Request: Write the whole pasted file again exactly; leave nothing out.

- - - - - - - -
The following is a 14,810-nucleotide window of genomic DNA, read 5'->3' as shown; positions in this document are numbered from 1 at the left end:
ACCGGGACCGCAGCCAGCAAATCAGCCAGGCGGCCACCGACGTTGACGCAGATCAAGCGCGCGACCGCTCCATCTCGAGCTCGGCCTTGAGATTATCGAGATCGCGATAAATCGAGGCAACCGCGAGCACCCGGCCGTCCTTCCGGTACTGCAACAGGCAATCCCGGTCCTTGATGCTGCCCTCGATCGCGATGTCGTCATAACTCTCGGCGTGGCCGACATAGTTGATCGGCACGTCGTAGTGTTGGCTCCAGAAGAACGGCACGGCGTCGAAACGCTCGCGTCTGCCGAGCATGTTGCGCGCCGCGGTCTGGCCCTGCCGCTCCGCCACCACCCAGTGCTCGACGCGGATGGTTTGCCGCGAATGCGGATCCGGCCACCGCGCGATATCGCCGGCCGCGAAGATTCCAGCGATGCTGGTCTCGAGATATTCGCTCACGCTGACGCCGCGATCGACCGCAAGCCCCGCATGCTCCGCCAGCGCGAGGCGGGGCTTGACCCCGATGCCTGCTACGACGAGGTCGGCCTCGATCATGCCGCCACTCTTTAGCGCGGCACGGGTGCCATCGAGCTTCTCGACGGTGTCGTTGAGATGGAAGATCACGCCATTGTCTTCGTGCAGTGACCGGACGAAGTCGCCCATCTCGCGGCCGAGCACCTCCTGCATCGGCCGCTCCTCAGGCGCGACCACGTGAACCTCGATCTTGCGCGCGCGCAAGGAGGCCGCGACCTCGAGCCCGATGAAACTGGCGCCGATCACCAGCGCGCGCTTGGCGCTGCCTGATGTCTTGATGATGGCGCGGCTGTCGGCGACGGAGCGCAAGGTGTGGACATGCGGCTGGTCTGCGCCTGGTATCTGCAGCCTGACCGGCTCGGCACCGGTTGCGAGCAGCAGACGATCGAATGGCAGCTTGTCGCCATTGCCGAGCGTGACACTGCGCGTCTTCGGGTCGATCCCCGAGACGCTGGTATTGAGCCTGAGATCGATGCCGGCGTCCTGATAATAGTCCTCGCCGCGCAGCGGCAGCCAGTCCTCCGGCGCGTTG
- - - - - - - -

The following is a 14,810-nucleotide window of genomic DNA, read 5'->3' as shown; positions in this document are numbered from 1 at the left end:
ACCGGGACCGCAGCCAGCAAATCAGCCAGGCGGCCACCGACGTTGACGCAGATCAAGCGCGCGACCGCTCCATCTCGAGCTCGGCCTTGAGATTATCGAGATCGCGATAAATCGAGGCAACCGCGAGCACCCGGCCGTCCTTCCGGTACTGCAACAGGCAATCCCGGTCCTTGATGCTGCCCTCGATCGCGATGTCGTCATAACTCTCGGCGTGGCCGACATAGTTGATCGGCACGTCGTAGTGTTGGCTCCAGAAGAACGGCACGGCGTCGAAACGCTCGCGTCTGCCGAGCATGTTGCGCGCCGCGGTCTGGCCCTGCCGCTCCGCCACCACCCAGTGCTCGACGCGGATGGTTTGCCGCGAATGCGGATCCGGCCACCGCGCGATATCGCCGGCCGCGAAGATTCCAGCGATGCTGGTCTCGAGATATTCGCTCACGCTGACGCCGCGATCGACCGCAAGCCCCGCATGCTCCGCCAGCGCGAGGCGGGGCTTGACCCCGATGCCTGCTACGACGAGGTCGGCCTCGATCATGCCGCCACTCTTTAGCGCGGCACGGGTGCCATCGAGCTTCTCGACGGTGTCGTTGAGATGGAAGATCACGCCATTGTCTTCGTGCAGTGACCGGACGAAGTCGCCCATCTCGCGGCCGAGCACCTCCTGCATCGGCCGCTCCTCAGGCGCGACCACGTGAACCTCGATCTTGCGCGCGCGCAAGGAGGCCGCGACCTCGAGCCCGATGAAACTGGCGCCGATCACCAGCGCGCGCTTGGCGCTGCCTGATGTCTTGATGATGGCGCGGCTGTCGGCGACGGAGCGCAAGGTGTGGACATGCGGCTGGTCTGCGCCTGGTATCTGCAGCCTGACCGGCTCGGCACCGGTTGCGAGCAGCAGACGATCGAATGGCAGCTTGTCGCCATTGCCGAGCGTGACACTGCGCGTCTTCGGGTCGATCCCCGAGACGCTGGTATTGAGCCTGAGATCGATGCCGGCGTCCTGATAATAGTCCTCGCCGCGCAGCGGCAGCCAGTCCTCCGGCGCGTTG